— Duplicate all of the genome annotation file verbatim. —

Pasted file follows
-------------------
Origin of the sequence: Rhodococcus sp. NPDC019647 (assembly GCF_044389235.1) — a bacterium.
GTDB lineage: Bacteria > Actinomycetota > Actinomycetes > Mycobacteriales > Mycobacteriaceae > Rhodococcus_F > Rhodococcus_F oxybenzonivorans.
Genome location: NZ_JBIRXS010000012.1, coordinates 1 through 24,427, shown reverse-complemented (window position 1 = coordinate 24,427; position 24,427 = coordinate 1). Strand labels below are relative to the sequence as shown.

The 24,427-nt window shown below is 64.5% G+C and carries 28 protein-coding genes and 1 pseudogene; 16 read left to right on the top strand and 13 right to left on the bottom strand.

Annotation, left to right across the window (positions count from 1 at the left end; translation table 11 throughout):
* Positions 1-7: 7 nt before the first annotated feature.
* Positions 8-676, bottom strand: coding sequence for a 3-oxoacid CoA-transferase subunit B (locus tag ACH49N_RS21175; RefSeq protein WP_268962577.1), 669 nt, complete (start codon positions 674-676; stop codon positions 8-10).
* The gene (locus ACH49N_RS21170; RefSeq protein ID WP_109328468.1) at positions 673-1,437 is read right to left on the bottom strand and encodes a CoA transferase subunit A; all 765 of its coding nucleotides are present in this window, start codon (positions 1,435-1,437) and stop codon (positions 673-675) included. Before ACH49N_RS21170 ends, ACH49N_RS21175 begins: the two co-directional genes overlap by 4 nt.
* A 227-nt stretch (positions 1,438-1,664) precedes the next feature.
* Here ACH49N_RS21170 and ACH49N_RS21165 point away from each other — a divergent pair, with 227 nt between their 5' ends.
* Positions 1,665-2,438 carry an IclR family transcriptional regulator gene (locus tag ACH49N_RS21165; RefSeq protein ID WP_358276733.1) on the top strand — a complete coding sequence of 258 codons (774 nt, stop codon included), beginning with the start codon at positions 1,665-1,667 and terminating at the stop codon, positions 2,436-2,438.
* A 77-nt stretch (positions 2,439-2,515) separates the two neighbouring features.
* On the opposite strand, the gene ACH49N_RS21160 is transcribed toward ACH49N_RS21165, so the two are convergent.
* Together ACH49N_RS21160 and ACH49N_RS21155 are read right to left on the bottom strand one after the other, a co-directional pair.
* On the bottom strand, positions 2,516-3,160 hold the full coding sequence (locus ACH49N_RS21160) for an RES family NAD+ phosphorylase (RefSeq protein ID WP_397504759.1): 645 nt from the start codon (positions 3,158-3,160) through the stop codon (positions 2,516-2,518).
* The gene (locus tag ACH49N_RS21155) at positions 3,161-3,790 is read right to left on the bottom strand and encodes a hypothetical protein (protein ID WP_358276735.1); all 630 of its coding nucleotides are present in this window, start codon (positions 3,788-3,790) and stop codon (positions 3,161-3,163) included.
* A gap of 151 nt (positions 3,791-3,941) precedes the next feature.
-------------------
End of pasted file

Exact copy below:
Origin of the sequence: Rhodococcus sp. NPDC019647 (assembly GCF_044389235.1) — a bacterium.
GTDB lineage: Bacteria > Actinomycetota > Actinomycetes > Mycobacteriales > Mycobacteriaceae > Rhodococcus_F > Rhodococcus_F oxybenzonivorans.
Genome location: NZ_JBIRXS010000012.1, coordinates 1 through 24,427, shown reverse-complemented (window position 1 = coordinate 24,427; position 24,427 = coordinate 1). Strand labels below are relative to the sequence as shown.

The 24,427-nt window shown below is 64.5% G+C and carries 28 protein-coding genes and 1 pseudogene; 16 read left to right on the top strand and 13 right to left on the bottom strand.

Annotation, left to right across the window (positions count from 1 at the left end; translation table 11 throughout):
* Positions 1-7: 7 nt before the first annotated feature.
* Positions 8-676, bottom strand: coding sequence for a 3-oxoacid CoA-transferase subunit B (locus tag ACH49N_RS21175; RefSeq protein WP_268962577.1), 669 nt, complete (start codon positions 674-676; stop codon positions 8-10).
* The gene (locus ACH49N_RS21170; RefSeq protein ID WP_109328468.1) at positions 673-1,437 is read right to left on the bottom strand and encodes a CoA transferase subunit A; all 765 of its coding nucleotides are present in this window, start codon (positions 1,435-1,437) and stop codon (positions 673-675) included. Before ACH49N_RS21170 ends, ACH49N_RS21175 begins: the two co-directional genes overlap by 4 nt.
* A 227-nt stretch (positions 1,438-1,664) precedes the next feature.
* Here ACH49N_RS21170 and ACH49N_RS21165 point away from each other — a divergent pair, with 227 nt between their 5' ends.
* Positions 1,665-2,438 carry an IclR family transcriptional regulator gene (locus tag ACH49N_RS21165; RefSeq protein ID WP_358276733.1) on the top strand — a complete coding sequence of 258 codons (774 nt, stop codon included), beginning with the start codon at positions 1,665-1,667 and terminating at the stop codon, positions 2,436-2,438.
* A 77-nt stretch (positions 2,439-2,515) separates the two neighbouring features.
* On the opposite strand, the gene ACH49N_RS21160 is transcribed toward ACH49N_RS21165, so the two are convergent.
* Together ACH49N_RS21160 and ACH49N_RS21155 are read right to left on the bottom strand one after the other, a co-directional pair.
* On the bottom strand, positions 2,516-3,160 hold the full coding sequence (locus ACH49N_RS21160) for an RES family NAD+ phosphorylase (RefSeq protein ID WP_397504759.1): 645 nt from the start codon (positions 3,158-3,160) through the stop codon (positions 2,516-2,518).
* The gene (locus tag ACH49N_RS21155) at positions 3,161-3,790 is read right to left on the bottom strand and encodes a hypothetical protein (protein ID WP_358276735.1); all 630 of its coding nucleotides are present in this window, start codon (positions 3,788-3,790) and stop codon (positions 3,161-3,163) included.
* A gap of 151 nt (positions 3,791-3,941) precedes the next feature.